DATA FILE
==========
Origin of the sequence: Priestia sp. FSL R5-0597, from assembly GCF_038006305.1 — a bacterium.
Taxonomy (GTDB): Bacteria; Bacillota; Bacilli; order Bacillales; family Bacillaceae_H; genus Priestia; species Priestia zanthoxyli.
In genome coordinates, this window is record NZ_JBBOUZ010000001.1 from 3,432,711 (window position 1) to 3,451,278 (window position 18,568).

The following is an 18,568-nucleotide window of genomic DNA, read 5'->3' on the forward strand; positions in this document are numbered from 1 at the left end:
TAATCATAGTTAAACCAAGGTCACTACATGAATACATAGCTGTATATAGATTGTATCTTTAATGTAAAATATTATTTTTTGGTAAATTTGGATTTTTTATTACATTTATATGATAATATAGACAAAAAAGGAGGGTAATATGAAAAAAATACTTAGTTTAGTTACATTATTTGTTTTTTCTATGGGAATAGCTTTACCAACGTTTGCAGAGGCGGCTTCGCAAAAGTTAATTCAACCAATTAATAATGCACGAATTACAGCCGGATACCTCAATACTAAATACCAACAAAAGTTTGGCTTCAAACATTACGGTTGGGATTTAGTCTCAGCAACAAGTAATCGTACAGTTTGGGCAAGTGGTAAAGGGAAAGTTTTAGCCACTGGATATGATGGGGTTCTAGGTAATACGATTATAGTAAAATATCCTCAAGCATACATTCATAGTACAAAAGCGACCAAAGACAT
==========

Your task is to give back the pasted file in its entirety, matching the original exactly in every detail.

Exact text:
Origin of the sequence: Priestia sp. FSL R5-0597, from assembly GCF_038006305.1 — a bacterium.
Taxonomy (GTDB): Bacteria; Bacillota; Bacilli; order Bacillales; family Bacillaceae_H; genus Priestia; species Priestia zanthoxyli.
In genome coordinates, this window is record NZ_JBBOUZ010000001.1 from 3,432,711 (window position 1) to 3,451,278 (window position 18,568).

The following is an 18,568-nucleotide window of genomic DNA, read 5'->3' on the forward strand; positions in this document are numbered from 1 at the left end:
TAATCATAGTTAAACCAAGGTCACTACATGAATACATAGCTGTATATAGATTGTATCTTTAATGTAAAATATTATTTTTTGGTAAATTTGGATTTTTTATTACATTTATATGATAATATAGACAAAAAAGGAGGGTAATATGAAAAAAATACTTAGTTTAGTTACATTATTTGTTTTTTCTATGGGAATAGCTTTACCAACGTTTGCAGAGGCGGCTTCGCAAAAGTTAATTCAACCAATTAATAATGCACGAATTACAGCCGGATACCTCAATACTAAATACCAACAAAAGTTTGGCTTCAAACATTACGGTTGGGATTTAGTCTCAGCAACAAGTAATCGTACAGTTTGGGCAAGTGGTAAAGGGAAAGTTTTAGCCACTGGATATGATGGGGTTCTAGGTAATACGATTATAGTAAAATATCCTCAAGCATACATTCATAGTACAAAAGCGACCAAAGACAT